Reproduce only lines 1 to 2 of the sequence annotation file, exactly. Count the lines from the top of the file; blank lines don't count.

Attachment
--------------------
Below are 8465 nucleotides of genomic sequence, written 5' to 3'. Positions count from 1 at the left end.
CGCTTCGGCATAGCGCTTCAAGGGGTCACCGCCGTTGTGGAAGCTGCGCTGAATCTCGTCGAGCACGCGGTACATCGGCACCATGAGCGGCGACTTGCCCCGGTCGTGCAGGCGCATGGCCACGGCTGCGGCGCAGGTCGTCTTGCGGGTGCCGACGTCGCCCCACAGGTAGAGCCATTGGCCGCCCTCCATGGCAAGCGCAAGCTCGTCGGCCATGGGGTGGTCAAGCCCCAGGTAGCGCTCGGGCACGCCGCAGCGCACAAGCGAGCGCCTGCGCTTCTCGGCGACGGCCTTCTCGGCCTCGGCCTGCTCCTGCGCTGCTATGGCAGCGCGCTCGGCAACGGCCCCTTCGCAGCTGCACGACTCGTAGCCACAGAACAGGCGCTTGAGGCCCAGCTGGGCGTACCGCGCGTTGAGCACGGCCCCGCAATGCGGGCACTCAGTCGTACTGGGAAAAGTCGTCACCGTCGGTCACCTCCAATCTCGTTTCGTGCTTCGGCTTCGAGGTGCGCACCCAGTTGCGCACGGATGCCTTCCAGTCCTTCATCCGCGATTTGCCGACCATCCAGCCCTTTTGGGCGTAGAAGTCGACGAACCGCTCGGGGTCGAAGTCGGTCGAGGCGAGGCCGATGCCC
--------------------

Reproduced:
Below are 8465 nucleotides of genomic sequence, written 5' to 3'. Positions count from 1 at the left end.
CGCTTCGGCATAGCGCTTCAAGGGGTCACCGCCGTTGTGGAAGCTGCGCTGAATCTCGTCGAGCACGCGGTACATCGGCACCATGAGCGGCGACTTGCCCCGGTCGTGCAGGCGCATGGCCACGGCTGCGGCGCAGGTCGTCTTGCGGGTGCCGACGTCGCCCCACAGGTAGAGCCATTGGCCGCCCTCCATGGCAAGCGCAAGCTCGTCGGCCATGGGGTGGTCAAGCCCCAGGTAGCGCTCGGGCACGCCGCAGCGCACAAGCGAGCGCCTGCGCTTCTCGGCGACGGCCTTCTCGGCCTCGGCCTGCTCCTGCGCTGCTATGGCAGCGCGCTCGGCAACGGCCCCTTCGCAGCTGCACGACTCGTAGCCACAGAACAGGCGCTTGAGGCCCAGCTGGGCGTACCGCGCGTTGAGCACGGCCCCGCAATGCGGGCACTCAGTCGTACTGGGAAAAGTCGTCACCGTCGGTCACCTCCAATCTCGTTTCGTGCTTCGGCTTCGAGGTGCGCACCCAGTTGCGCACGGATGCCTTCCAGTCCTTCATCCGCGATTTGCCGACCATCCAGCCCTTTTGGGCGTAGAAGTCGACGAACCGCTCGGGGTCGAAGTCGGTCGAGGCGAGGCCGATGCCC